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Sacramento comes up with another way to make matters worse

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POSTED April 12, 2010 1:06 a.m.
There is little doubt that State Sen. Dean Florez, D-Shafter, means well.

He is the politician that authored a bill now making its way through the California Legislature to establish student fee caps starting in 2010-11 and cap increases at 5 percent in future years at the University of California, California State University, and California Community Colleges.

The proposed law would also assure students that their fees would not rise during their learning career. The annual increases would only apply to new students.

In short, Florez wants to flat-line what is essentially tuition for all students so students and their families can have stability in terms of costs. The idea sounds noble enough in concept but there is one little problem - reality.

You can’t very well artificially cap the cost of a product - in this case higher education that has a financial value in future earning power and isn’t mandated for people to partake in unless they make a decision to pursue a particular career path - when you don’t cap expenses.

Of course, Florez said the problem is lack of state funding. Hello, that is the problem for everything the state does today. There is a $20 billion plus budget deficit casting its shadow over the State Capitol in case Florez hasn’t noticed. There won’t be any huge increases in state support coming any time soon unless you want to intentionally steer the weakened economy into the rocks. Higher education is a priority for California’s future but there are some things that are of higher priority - public safety, public education, making sure struggling people don’t starve to death just to name  a few.

Florez said the bill is a start. The problem if it passes is all it will do is add to the chaos that Sacramento keep building on instead of opting for painful remedies to cleanse the state’s convoluted finance and spending system imbedded within a massive bureaucracy where redundancy is the norm and not the exception.

Florez’ measure might spark some enthusiasm - and raise the hackles on more than a few folks as well - if he tied a cost control element to it. Why not put a cap on salaries that anyone in the various systems can make so expenses don’t go up by more than 5 percent a year?  If you’re going to limit income you have to limit expenses. And with everything else the state does, more than 80 percent of the cost of higher education has everything to do with salaries and benefits of everyone from the groundskeeper to the tenured professor.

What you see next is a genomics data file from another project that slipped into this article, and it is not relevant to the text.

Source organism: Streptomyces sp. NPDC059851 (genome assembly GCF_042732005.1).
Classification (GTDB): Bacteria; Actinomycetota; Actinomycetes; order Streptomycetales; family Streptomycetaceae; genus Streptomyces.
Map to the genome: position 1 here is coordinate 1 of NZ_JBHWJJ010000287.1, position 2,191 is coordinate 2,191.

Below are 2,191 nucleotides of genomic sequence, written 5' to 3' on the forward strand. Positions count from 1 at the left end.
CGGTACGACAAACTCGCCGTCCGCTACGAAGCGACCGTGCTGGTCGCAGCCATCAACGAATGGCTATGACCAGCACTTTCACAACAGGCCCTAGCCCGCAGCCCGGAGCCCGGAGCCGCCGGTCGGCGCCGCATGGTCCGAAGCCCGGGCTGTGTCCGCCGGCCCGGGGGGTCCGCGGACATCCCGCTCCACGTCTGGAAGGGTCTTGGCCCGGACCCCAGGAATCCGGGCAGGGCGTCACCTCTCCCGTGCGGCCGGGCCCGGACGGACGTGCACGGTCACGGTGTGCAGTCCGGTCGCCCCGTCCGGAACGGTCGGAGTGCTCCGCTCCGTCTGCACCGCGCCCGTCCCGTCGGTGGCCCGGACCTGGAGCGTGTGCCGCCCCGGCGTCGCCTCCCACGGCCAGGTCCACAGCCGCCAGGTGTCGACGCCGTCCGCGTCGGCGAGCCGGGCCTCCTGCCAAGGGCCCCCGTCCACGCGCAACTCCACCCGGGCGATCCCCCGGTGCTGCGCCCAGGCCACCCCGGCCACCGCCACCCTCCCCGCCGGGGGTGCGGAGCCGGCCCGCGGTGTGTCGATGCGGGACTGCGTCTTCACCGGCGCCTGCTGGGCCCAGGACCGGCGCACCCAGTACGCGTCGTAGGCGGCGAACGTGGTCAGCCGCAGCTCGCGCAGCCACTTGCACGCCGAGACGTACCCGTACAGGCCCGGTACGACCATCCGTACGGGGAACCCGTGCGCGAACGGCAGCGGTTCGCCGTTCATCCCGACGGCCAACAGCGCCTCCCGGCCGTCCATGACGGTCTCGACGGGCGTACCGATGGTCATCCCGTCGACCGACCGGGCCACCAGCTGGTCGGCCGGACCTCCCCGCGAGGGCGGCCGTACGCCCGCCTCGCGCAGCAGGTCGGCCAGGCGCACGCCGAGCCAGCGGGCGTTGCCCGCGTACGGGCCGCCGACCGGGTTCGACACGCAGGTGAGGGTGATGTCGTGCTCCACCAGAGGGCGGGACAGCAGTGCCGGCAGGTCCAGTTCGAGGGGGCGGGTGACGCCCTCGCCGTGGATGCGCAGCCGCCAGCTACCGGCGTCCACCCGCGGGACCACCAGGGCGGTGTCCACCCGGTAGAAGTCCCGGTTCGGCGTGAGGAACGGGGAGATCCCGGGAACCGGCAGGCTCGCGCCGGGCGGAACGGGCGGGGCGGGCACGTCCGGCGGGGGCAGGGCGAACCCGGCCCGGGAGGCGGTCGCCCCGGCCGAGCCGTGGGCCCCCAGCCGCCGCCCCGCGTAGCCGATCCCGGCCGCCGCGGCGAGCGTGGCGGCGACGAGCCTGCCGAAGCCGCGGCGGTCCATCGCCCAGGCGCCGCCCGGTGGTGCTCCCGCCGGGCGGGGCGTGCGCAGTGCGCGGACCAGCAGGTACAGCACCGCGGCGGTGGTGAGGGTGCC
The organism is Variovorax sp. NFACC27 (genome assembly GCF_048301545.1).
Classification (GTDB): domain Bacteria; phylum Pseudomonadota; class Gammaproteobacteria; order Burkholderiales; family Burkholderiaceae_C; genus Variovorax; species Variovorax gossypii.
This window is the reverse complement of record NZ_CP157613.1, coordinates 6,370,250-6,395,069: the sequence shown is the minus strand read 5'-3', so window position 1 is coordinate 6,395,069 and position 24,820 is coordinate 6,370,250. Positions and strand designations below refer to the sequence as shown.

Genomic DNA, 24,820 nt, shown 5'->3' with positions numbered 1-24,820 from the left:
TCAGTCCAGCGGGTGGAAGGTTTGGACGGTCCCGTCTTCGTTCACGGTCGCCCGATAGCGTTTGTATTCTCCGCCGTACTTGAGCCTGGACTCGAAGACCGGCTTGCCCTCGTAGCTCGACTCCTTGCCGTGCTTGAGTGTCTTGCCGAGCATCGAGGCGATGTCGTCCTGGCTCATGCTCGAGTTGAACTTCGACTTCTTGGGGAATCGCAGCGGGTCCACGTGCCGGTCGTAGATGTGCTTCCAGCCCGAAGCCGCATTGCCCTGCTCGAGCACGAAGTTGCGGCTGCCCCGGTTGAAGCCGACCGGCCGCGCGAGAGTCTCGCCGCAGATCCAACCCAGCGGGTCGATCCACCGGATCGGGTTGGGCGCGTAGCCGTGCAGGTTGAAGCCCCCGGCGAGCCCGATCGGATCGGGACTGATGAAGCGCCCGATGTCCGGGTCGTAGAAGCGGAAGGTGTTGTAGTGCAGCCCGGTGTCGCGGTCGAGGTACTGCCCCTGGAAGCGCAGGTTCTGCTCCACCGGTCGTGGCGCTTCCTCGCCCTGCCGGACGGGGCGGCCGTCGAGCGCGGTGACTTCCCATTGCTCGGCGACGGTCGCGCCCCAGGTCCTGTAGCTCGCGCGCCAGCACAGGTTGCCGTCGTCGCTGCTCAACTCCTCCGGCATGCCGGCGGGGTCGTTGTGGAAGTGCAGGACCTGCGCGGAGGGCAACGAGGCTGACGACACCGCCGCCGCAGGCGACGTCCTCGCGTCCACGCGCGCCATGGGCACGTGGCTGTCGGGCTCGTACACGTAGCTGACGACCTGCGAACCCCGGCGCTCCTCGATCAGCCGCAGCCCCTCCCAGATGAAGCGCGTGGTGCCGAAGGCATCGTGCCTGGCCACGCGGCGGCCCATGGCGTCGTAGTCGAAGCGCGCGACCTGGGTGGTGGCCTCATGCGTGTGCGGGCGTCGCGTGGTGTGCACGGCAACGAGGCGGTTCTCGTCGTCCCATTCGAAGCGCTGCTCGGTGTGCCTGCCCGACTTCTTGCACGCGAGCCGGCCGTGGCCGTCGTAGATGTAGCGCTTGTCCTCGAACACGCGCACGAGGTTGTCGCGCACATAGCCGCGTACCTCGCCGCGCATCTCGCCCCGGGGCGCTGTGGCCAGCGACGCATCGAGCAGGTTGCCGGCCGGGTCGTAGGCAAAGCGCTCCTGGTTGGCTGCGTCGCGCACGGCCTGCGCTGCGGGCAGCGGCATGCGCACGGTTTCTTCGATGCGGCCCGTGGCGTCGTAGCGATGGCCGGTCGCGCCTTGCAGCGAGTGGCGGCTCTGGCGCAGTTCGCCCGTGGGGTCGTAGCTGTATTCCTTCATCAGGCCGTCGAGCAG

Many lawmakers in Sacramento whine about how Proposition 13 tied their hands and cut off revenue. The ones that complain about that, though, rarely say a peep about Proposition 98 that set minimum funding levels for public education. The state, though with the full complicity of the state senate of which Florez is a part of has managed to employ enough smoke and mirrors that they’ve managed to violate the spirit of the law put in place by Proposition 98 and are razor thin to breaking the letter if they haven’t already.

The reasons rates are increasing at the colleges have everything to do with the bad economy and lack of leadership in Sacramento.

Adding another feel good restriction that doesn’t address the core disease - a state rampant with cancerous spending in a world where everything becomes a priority for limited tax dollars - will only make matters worse. It is like trying to treat someone suffering a heart attack with a placebo sugar pill. You may wish with all your might for it to work but in all likelihood you are just going to make matters worse by delaying real treatment.

Should Florez’ bill pass without caps on spending, what he will effectively do is force the colleges to cannibalize opportunities for tens of thousands of Californians by thinning the enrollment even further to cut costs imposed by a student fee cap.

Imagine the irony if the very people that Florez said should not be treated like “walking ATM machines” end up not having any access at all to higher education at state institutions due to enrollment being choked by an artificial cap on student tuition.

Concerns like that don’t matter in Sacramento where it is a matter of posturing for votes and dodging the real nasty decisions.
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